Commentary and information about public safety and security, intelligence and counterintelligence, open government and secrecy, and other issues in northern Idaho and eastern Washington.

Location: Coeur d'Alene, Idaho, United States

Raised in Palouse, WA. Graduated from Washington State University. US Army (Counterintelligence). US Secret Service (Technical Security Division) in Fantasyland-on-the-Potomac and Los Angeles. Now living in north Idaho.

Tuesday, July 19, 2005

Coeur d'Alene Sex Offender Wakeup Call -- Again

Steve Badraun posted an insightful comment on The Spokesman-Review Associate Editor and Columnist Dave Oliveria's July 18, 2005,Huckleberries Online weblog. He recounted a personal observation of some behavior facilitated by the failure of the Coeur d'Alene city government to enforce its existing zoning ordinances.

Mr. Badraun was not the first to recognize that the city government appears to care little about using its city zoning ordinances for one of their intended purposes -- protection of residents.

Over a year ago, several residents of Greenstone's Coeur d'Alene Place learned that four convicted felons, all still on state supervised probation or parole, were living in a rental house in Coeur d'Alene Place. When the community objected to the housing arrangement, we were told that the city's definition of family as used in its zoning ordinances was probably unenforceable. Apparently the Coeur d'Alene city government believed that "four convicted felons on probation or parole and not related by blood, marriage, or adoption" living together without onsite supervision fits the traditional definition of a family. More accurately, the city was scared stiff that if it tried to enforce the existing zoning ordinance, it would be sued by convicted felons. But, the Coeur d'Alene Place residents were assured, the ordinances would be fixed quickly.

The ordinances were not fixed quickly. The ordinances were not fixed at all. Those same deficient ordinances are now supporting the quiet housing of registered sex offenders in Coeur d'Alene. It's quite clear the city is in no hurry to fix its ordinances. After all, law-abiding citizens represent little or no political threat to the city. Landlords and developers with a financial stake in residential housing, on the other hand, would be in court at the drop of a subpoena if the city even looked like it might try and protect the less influential law-abiding families of Coeur d'Alene.

But there is some action every concerned citizen can take.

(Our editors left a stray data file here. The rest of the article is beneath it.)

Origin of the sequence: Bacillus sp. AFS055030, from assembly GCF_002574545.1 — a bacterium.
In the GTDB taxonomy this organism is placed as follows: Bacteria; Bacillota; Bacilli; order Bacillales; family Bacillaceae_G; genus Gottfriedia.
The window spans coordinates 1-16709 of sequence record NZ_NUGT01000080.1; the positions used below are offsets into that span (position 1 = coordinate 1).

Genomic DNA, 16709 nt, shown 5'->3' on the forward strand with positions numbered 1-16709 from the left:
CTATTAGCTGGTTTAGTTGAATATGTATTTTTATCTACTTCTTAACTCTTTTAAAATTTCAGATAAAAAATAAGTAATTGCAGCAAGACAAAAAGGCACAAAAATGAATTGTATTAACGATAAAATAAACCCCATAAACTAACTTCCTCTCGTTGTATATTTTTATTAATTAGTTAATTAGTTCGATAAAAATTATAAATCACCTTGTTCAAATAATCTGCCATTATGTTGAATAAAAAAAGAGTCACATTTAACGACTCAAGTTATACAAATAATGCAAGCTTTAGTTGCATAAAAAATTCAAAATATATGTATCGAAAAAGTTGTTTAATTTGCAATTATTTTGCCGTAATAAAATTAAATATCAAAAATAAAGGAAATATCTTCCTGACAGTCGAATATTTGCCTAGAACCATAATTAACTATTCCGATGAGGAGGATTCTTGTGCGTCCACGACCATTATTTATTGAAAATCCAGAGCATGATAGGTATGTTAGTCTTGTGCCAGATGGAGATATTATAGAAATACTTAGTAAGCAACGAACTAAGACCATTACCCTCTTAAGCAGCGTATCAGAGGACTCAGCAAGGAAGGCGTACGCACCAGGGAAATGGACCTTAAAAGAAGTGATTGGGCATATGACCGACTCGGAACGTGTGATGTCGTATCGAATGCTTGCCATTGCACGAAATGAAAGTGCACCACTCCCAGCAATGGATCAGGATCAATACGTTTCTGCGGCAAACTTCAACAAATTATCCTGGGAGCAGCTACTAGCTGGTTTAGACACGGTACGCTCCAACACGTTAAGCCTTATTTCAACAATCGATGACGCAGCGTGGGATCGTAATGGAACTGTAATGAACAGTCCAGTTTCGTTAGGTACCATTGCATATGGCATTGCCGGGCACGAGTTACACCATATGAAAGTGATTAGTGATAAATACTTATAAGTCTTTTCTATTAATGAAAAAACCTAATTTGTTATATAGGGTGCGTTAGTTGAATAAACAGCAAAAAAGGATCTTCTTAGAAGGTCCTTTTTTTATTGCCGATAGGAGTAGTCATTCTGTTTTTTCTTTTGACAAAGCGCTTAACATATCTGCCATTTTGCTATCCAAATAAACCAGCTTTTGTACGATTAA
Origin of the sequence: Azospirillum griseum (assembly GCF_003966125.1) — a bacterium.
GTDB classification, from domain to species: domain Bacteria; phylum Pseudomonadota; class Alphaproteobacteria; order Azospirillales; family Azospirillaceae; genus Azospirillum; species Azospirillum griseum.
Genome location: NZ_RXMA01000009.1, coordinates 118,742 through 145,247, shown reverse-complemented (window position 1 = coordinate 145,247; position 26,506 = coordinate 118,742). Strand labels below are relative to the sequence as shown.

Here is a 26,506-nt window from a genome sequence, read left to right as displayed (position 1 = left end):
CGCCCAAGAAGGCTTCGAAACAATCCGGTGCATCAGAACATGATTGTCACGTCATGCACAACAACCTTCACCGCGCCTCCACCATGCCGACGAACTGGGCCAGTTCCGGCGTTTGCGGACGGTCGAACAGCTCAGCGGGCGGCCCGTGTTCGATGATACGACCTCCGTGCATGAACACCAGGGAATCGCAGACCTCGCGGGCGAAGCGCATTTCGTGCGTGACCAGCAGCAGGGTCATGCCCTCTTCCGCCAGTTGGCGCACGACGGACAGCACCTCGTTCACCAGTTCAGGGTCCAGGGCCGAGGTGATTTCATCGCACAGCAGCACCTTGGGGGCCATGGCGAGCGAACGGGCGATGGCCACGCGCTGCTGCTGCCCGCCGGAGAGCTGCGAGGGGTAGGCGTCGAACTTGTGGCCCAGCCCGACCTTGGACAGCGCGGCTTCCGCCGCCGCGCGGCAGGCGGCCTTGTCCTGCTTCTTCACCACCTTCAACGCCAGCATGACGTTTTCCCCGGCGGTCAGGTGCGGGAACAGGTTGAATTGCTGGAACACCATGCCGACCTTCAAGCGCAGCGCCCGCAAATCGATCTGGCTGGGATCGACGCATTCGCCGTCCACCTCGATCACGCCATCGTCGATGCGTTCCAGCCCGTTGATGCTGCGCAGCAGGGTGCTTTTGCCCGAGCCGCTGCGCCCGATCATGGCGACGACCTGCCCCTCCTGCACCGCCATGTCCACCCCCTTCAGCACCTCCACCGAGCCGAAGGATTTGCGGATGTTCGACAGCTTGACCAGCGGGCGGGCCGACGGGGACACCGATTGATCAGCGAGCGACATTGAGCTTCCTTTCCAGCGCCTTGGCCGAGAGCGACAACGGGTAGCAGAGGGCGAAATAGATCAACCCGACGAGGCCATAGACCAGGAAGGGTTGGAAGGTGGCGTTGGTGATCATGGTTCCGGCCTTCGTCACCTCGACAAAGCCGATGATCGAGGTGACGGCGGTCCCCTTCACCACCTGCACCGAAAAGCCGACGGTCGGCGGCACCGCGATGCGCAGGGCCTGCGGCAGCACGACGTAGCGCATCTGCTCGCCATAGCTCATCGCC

First, go to the Idaho Sex Offender Registry and look up the registered sex offenders in your zip code. Make a note of the residence addresses of each offender that you believe is too close to you, your child's school, or their playground.

Then go to the Kootenai County Parcel Information Search website. Under "Search By", search by "Street Name", using the name of the street on which the offender lives. The search may return several entries, but the street number is on the return. Click on the "Serial Number" for the street address of interest. That should take you to a page entitled "Parcel Information Search Results", and the public information about the property of interest should be there. That information includes the name and mailing address of the property owner. If you feel so inclined, send a polite, non-threatening letter to the property owner objecting to the use of his property to house registered sex offenders.

The law-abiding residents of Coeur d'Alene should also apply some serious pressure to the Coeur d'Alene City Council and Mayor to fix the ordinances and enforce them aggressively.

What would zoning ordinance repair and enforcement do? It would not harm builders, developers, and landlords. It would simply require them to apply for a special use permit when they want to house "unorthodox" families such as convicted felons on probation and parole or registered sex offenders together, unsupervised, among the more traditional families in Coeur d'Alene.

So, why would some builders, developers, and landlords object to needing a special use permit? Because obtaining the permit would require a public hearing, and that public hearing would expose them and prospective tenants to public scrutiny. The last thing someone seeking a special use permit wants to attend is a public hearing where an outraged public speaks out assertively against the proposed use of the property.

The public hearing process is currently our best opportunity to force into the sunlight some of the interpretations being applied to the term "single family housing" by the developer-friendly City of Coeur d'Alene.


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